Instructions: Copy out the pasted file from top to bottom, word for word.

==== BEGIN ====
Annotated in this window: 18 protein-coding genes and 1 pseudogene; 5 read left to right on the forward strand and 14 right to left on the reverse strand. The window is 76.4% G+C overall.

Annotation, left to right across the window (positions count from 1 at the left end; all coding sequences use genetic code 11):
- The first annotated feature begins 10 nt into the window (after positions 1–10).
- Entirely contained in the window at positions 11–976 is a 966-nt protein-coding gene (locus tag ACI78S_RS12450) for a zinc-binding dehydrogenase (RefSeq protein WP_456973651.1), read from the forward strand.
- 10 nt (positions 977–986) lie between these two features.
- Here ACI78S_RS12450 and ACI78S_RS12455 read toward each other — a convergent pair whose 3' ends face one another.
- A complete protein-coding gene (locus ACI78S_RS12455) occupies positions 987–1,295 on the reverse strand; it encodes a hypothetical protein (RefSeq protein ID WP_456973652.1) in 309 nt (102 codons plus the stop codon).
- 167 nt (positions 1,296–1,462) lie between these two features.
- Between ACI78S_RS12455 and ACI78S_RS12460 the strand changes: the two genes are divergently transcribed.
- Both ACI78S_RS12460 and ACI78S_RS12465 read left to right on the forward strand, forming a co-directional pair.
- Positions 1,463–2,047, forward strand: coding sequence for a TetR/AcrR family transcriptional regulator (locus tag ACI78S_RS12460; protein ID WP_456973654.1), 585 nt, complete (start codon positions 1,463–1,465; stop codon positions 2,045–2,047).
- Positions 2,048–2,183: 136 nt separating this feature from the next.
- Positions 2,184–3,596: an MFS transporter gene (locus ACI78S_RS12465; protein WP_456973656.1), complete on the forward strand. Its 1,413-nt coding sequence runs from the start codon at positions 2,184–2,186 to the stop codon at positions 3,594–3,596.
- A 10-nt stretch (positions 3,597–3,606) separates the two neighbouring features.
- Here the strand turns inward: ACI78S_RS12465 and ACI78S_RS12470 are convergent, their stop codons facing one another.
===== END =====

Annotated in this window: 18 protein-coding genes and 1 pseudogene; 5 read left to right on the forward strand and 14 right to left on the reverse strand. The window is 76.4% G+C overall.

Annotation, left to right across the window (positions count from 1 at the left end; all coding sequences use genetic code 11):
- The first annotated feature begins 10 nt into the window (after positions 1–10).
- Entirely contained in the window at positions 11–976 is a 966-nt protein-coding gene (locus tag ACI78S_RS12450) for a zinc-binding dehydrogenase (RefSeq protein WP_456973651.1), read from the forward strand.
- 10 nt (positions 977–986) lie between these two features.
- Here ACI78S_RS12450 and ACI78S_RS12455 read toward each other — a convergent pair whose 3' ends face one another.
- A complete protein-coding gene (locus ACI78S_RS12455) occupies positions 987–1,295 on the reverse strand; it encodes a hypothetical protein (RefSeq protein ID WP_456973652.1) in 309 nt (102 codons plus the stop codon).
- 167 nt (positions 1,296–1,462) lie between these two features.
- Between ACI78S_RS12455 and ACI78S_RS12460 the strand changes: the two genes are divergently transcribed.
- Both ACI78S_RS12460 and ACI78S_RS12465 read left to right on the forward strand, forming a co-directional pair.
- Positions 1,463–2,047, forward strand: coding sequence for a TetR/AcrR family transcriptional regulator (locus tag ACI78S_RS12460; protein ID WP_456973654.1), 585 nt, complete (start codon positions 1,463–1,465; stop codon positions 2,045–2,047).
- Positions 2,048–2,183: 136 nt separating this feature from the next.
- Positions 2,184–3,596: an MFS transporter gene (locus ACI78S_RS12465; protein WP_456973656.1), complete on the forward strand. Its 1,413-nt coding sequence runs from the start codon at positions 2,184–2,186 to the stop codon at positions 3,594–3,596.
- A 10-nt stretch (positions 3,597–3,606) separates the two neighbouring features.
- Here the strand turns inward: ACI78S_RS12465 and ACI78S_RS12470 are convergent, their stop codons facing one another.